They are at the bottom of the pyramid and have little access to healthcare, say migration experts S. Irudaya Rajan and Ginu Zacharaia Oommen.

Migrants labourers have been among the worst hit due to the COVID-19 pandemic. Most Indian migrants in the GCC countries are at the bottom of the pyramid in their host countries. Infected in large numbers, and with limited access to healthcare, that is a humanitarian crisis that is developing.

S. Irudaya Rajan is Professor at the Centre of Development Studies (CDS) Thiruvananthapuram and Member of the Kerala Govt. Expert Committee on COVID-19. Ginu Zacharaia Oommen is a Member of the Kerala Public Service Commission, formerly Visiting Professor at the Fondation Maison des Sciences de l’homme (FMSH), Paris. Both are experts on migration and they jointly edited Asianization of Migrant Workers in the Gulf Countries (Springer) recently.

Ginu Zacharaia Oommen (left) and S. Irudaya Rajan.

An interview.

We know about the plight of migrant labourers in India. How are Indian migrants in GCC countries coping with the pandemic?

Their plight is no less desperate. Kerala CM Pinarayi Vijayan wrote to the PM on the issue. In the wake of the COVID-19 spread, the situation of Indian immigrants is very precarious. Nurses, small businessmen, labourers have been infected in significant numbers and there is no care for them. In Kuwait, Indian localities such as Jleeb Al Shuwaikh and Mahboula have been quarantined; currently 530 of its 993 confirmed cases are Indians. In Dubai, more than 500 Indians have been infected, particularly from Al Raz area. Similar situation in Qatar. These low and semi-skilled labourers have multiple ailments like diabetes, blood pressure, cholesterol and even kidney, liver problems and cancer. Since medicines are very expensive in Gulf countries, migrants often procure their medication from India and stockpile for three to four months. Worryingly, there are reports these stocks have been used up and there is now an acute shortage. The Gulf countries lack broad-based healthcare facilities to accommodate a high number of patients. Indian associations have appealed to the Indian missions, particularly in Dubai, to hire and convert Indian schools into isolation wards. Before the situation worsens, the Indian government should evacuate on a priority basis those immigrants without visa documents, dependants who are mostly elderly, women, children and unemployed persons.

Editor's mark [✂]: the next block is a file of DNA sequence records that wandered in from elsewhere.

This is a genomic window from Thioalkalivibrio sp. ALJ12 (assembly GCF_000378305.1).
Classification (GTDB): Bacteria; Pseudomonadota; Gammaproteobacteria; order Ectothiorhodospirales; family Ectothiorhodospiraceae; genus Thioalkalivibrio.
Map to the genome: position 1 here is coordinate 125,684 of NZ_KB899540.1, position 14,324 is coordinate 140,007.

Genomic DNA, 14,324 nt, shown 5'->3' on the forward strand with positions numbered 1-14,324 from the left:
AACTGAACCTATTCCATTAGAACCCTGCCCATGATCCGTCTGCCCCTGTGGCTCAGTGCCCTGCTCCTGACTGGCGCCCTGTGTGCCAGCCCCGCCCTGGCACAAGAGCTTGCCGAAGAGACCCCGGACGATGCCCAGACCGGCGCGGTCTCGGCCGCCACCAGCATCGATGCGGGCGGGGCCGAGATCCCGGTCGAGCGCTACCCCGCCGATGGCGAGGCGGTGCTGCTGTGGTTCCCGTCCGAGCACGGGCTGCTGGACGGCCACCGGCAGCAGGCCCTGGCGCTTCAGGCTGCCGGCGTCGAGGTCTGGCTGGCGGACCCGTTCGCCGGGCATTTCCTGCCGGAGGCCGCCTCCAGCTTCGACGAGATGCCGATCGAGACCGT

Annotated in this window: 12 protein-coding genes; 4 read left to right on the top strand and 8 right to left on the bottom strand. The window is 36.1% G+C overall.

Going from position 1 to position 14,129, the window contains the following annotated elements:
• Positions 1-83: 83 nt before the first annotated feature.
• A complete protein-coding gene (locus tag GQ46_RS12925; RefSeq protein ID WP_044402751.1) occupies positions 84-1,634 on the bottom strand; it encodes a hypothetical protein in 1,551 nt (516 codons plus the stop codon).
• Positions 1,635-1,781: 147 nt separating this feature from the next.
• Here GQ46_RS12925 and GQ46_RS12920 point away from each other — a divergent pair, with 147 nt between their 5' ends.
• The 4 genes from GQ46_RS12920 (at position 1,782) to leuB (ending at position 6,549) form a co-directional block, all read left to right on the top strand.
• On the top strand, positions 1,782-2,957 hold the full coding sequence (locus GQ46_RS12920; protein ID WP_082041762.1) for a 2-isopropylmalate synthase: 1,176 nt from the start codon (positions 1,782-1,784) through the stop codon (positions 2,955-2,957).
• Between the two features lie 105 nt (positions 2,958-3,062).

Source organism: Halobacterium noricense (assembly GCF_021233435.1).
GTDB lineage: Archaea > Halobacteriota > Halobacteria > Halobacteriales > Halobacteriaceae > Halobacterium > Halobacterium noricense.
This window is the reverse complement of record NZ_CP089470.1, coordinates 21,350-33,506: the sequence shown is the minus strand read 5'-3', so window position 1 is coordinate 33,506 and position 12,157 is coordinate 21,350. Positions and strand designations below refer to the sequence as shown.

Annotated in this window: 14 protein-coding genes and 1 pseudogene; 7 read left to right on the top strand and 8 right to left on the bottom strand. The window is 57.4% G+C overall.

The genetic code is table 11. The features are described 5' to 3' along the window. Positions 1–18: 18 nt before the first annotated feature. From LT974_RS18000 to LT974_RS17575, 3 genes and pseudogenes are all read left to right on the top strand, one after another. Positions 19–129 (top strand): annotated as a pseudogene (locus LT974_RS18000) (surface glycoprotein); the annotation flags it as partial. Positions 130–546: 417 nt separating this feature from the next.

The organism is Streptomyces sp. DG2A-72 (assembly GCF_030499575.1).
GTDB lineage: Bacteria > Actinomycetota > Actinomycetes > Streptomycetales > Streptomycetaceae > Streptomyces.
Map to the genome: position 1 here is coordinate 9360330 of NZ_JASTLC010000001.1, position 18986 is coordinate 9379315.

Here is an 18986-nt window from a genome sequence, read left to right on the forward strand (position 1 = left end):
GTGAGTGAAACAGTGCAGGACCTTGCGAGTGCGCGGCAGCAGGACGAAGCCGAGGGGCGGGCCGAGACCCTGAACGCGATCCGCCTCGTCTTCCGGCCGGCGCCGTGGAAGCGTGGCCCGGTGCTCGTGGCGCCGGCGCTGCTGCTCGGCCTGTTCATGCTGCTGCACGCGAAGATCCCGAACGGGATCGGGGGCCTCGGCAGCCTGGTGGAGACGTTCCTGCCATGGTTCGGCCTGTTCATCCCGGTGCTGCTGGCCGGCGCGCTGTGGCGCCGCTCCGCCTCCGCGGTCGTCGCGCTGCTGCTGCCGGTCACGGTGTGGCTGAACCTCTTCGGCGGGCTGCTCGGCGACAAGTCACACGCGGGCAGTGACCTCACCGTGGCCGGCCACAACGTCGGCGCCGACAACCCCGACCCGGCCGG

Do their living conditions allow social distancing?

Most of them are single men living in congested labour camps — using common toilets, rooms etc. One flat houses nearly 8 to 10 people using bunk beds, in what is commonly known as a “bed space”. Therefore, if anyone is infected, it will spread fast. At present, there are nearly 8 million Indian immigrants in GCC, of which nearly 2.1 million are from Kerala itself. The immediate task is to chart out a strategy that will, initially, envisage a safe evacuation of emigrants back to India and their rehabilitation back in the home society. Other States with high emigrant populations in the region are Uttar Pradesh, Bihar, Bengal and Punjab.

Will the current pandemic change Kerala’s approach to receiving labour from outside the State?

Some estimates put inter-State migrants in Kerala at about 30 lakhs while 21 lakh Malayalis work outside. However, we call them replacement migrants — Keralite plumbers in Dubai being replaced by plumbers from Odisha, for instance. The mass exodus of Keralites over the years has led to a situation where Kerala needs migrants from other parts of the country. Kerala is doing a good job during the crisis in providing accommodation, medication and food for these migrants. While the Kerala migrants are struggling for their safety and survival in Gulf, in sharp contrast, in Kerala the internal migrants have been protected and guarded in the most respectful manner — how will this play out into the future is now unpredictable.

Is there increasing resentment against immigrant labourers in Kerala?

Some rare incidents of protests in guest workers’ pockets such as Perumbavoor and Payipad have also become a point of discussion in the State. In the post-pandemic grim scenario, if there is a reverse migration of the Kerala migrants that might also have an impact on the prospects of internal migrants in Kerala. We expect some guest workers leave Kerala when the lockdown is eased, though it is not sure how many will leave immediately. It also remains to be seen whether the workers who had left before will return. Kerala surely knows these migrants are strong building blocks of its society.

By Varghese K George
The Hindu

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